Nick Ferrari 7am - 10am
Flooding throws roads and railways into chaos
6 October 2019, 19:33
Heavy rain has triggered flooding in East Anglia, disrupting the train service and leaving roads impassable.
The Met Office has issued an amber weather warning for the east of England after rain from the west caused flooding across the region.
The heavy rain has triggered surface water flooding in East Anglia, which has caused huge travel disruptions.
Norfolk Fire and Rescue Service said on Twitter it had been "inundated" with 999 calls about "widespread flooding".
Residents under threat from flood water were advised to turn off the electricity supply and move valuables upstairs.
Some people have been cut off srom their homes due to the flooding.
Ellen Isaac, 26, from Wroxham in Norfolk, said: "The conditions are awful at the minute, all the main roads have points where they are flooded right across. The more rural roads are completely blocked."
"I needed to pick up my prescription and then couldn't get back home due to the flooding."
"I live in Wroxham, but I'm currently stopped at a friend's house."
"I'll try again later before it gets dark but I don't really want to get stuck too late."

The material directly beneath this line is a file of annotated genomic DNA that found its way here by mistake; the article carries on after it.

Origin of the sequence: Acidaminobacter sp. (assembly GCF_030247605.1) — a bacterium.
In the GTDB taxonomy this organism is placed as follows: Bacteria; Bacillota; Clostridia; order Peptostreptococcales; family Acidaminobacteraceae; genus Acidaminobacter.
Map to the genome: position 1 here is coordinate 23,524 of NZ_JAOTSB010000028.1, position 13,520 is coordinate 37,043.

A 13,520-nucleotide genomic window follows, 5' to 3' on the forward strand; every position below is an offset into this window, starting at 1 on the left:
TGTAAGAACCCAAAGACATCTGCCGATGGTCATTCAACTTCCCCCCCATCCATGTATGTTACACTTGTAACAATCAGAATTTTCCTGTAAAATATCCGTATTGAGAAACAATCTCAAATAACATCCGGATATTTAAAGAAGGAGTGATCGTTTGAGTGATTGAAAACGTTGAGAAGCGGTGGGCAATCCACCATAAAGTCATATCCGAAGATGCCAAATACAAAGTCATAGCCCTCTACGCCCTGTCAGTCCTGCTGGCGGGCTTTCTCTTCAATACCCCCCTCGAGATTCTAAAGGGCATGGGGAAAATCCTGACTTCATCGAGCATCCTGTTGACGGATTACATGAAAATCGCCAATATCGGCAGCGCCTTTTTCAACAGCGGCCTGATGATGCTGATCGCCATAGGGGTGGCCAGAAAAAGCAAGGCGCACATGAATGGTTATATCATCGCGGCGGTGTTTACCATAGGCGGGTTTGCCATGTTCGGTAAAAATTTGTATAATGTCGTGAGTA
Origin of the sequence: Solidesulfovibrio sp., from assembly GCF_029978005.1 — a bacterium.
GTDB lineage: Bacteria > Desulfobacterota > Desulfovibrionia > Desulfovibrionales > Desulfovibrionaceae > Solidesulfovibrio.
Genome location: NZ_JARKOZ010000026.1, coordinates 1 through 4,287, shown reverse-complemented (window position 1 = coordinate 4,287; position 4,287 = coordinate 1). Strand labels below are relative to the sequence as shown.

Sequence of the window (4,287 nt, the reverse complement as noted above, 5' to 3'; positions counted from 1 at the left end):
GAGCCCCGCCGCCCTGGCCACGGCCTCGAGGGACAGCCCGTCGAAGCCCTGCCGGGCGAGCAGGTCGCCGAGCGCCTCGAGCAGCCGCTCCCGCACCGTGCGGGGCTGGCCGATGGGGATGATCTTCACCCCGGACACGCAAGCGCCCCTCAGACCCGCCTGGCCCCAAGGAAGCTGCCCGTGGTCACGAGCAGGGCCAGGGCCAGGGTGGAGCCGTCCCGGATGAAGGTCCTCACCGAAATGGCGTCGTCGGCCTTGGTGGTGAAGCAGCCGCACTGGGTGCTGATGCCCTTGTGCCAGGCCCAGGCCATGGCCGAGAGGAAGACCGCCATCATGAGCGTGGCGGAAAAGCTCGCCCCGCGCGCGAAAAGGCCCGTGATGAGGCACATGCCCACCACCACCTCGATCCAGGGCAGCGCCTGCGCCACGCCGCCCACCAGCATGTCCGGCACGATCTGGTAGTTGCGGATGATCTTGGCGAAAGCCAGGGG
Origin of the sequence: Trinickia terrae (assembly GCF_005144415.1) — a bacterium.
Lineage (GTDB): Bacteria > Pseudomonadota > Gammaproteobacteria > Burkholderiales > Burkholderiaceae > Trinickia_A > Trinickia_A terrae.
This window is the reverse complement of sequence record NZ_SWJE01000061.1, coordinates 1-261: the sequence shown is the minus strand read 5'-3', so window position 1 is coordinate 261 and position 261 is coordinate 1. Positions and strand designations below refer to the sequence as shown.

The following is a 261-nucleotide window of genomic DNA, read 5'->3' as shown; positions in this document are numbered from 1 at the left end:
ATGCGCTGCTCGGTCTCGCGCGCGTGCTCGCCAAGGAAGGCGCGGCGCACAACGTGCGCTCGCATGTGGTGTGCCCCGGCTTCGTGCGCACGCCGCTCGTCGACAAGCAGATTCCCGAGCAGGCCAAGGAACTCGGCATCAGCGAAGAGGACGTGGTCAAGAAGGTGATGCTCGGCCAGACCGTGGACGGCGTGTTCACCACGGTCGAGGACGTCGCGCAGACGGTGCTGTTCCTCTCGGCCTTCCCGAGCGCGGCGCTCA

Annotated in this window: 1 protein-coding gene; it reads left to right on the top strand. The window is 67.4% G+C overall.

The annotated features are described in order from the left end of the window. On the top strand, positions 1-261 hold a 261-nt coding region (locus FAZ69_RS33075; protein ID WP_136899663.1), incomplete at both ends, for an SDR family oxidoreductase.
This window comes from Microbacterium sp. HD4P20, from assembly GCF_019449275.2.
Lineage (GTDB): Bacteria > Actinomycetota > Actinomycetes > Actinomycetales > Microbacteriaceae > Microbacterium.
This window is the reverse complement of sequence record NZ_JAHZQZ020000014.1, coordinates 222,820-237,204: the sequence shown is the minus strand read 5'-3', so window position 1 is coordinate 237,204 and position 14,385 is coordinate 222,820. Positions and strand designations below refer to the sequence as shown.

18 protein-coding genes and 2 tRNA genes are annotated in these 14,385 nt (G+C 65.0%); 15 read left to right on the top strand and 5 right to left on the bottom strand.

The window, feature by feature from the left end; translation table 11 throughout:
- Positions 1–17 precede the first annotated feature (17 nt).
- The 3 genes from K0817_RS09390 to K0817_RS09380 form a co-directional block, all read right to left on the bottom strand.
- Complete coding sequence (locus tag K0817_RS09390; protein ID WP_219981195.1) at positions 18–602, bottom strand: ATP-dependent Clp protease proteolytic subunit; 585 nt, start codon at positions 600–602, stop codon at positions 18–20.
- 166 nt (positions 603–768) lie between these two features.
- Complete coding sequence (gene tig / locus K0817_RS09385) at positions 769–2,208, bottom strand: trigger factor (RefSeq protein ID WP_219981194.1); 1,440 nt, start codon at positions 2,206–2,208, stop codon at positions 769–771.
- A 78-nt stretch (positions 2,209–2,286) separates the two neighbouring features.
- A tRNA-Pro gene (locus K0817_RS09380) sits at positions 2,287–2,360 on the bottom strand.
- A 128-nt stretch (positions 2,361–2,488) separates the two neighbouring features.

We are currently inundated with 999 calls regarding widespread flooding. Until further notice, please avoid making 999 calls unless there is a perceived risk to life.— Norfolk Fire and Rescue Service (@Norfolkfire) October 6, 2019
We recommend to all those at threat from flood water to take precautionary action such as placing towels and turning off the electric supply. Where possible move valuables upstairs.— Norfolk Fire and Rescue Service (@Norfolkfire) October 6, 2019
Norfolk police said the surface water issue was "particularly acute" in the east of the county.
Flooding on the railway has also meant that Greater Anglia services were unable to run between Norwich, Lowestoft, Great Yarmouth and Sheringham.
According to the Met Office, Cromer on the Norfolk coast saw the highest total rainfall in the past 12 hours with 46.4mm.
This was followed by 45.6mm falling at Weybourne and 44.6mm at Tibenham Airfield, both also in Norfolk.